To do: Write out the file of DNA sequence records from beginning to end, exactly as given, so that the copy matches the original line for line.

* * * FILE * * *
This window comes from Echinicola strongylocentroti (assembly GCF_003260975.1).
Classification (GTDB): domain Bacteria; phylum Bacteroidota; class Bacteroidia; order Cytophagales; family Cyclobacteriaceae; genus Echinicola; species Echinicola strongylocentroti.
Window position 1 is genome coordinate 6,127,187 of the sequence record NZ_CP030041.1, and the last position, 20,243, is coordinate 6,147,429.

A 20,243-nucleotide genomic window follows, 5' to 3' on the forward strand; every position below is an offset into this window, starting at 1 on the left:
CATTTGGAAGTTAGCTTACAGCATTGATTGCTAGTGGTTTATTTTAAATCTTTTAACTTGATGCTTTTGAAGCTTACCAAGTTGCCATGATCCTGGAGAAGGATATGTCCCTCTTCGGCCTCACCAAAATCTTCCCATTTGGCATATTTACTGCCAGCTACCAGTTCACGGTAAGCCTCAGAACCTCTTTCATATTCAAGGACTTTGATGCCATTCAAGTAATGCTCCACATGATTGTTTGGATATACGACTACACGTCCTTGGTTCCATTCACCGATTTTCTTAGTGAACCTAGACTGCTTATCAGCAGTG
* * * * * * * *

This window comes from Echinicola strongylocentroti (assembly GCF_003260975.1).
Classification (GTDB): domain Bacteria; phylum Bacteroidota; class Bacteroidia; order Cytophagales; family Cyclobacteriaceae; genus Echinicola; species Echinicola strongylocentroti.
Window position 1 is genome coordinate 6,127,187 of the sequence record NZ_CP030041.1, and the last position, 20,243, is coordinate 6,147,429.

A 20,243-nucleotide genomic window follows, 5' to 3' on the forward strand; every position below is an offset into this window, starting at 1 on the left:
CATTTGGAAGTTAGCTTACAGCATTGATTGCTAGTGGTTTATTTTAAATCTTTTAACTTGATGCTTTTGAAGCTTACCAAGTTGCCATGATCCTGGAGAAGGATATGTCCCTCTTCGGCCTCACCAAAATCTTCCCATTTGGCATATTTACTGCCAGCTACCAGTTCACGGTAAGCCTCAGAACCTCTTTCATATTCAAGGACTTTGATGCCATTCAAGTAATGCTCCACATGATTGTTTGGATATACGACTACACGTCCTTGGTTCCATTCACCGATTTTCTTAGTGAACCTAGACTGCTTATCAGCAGTG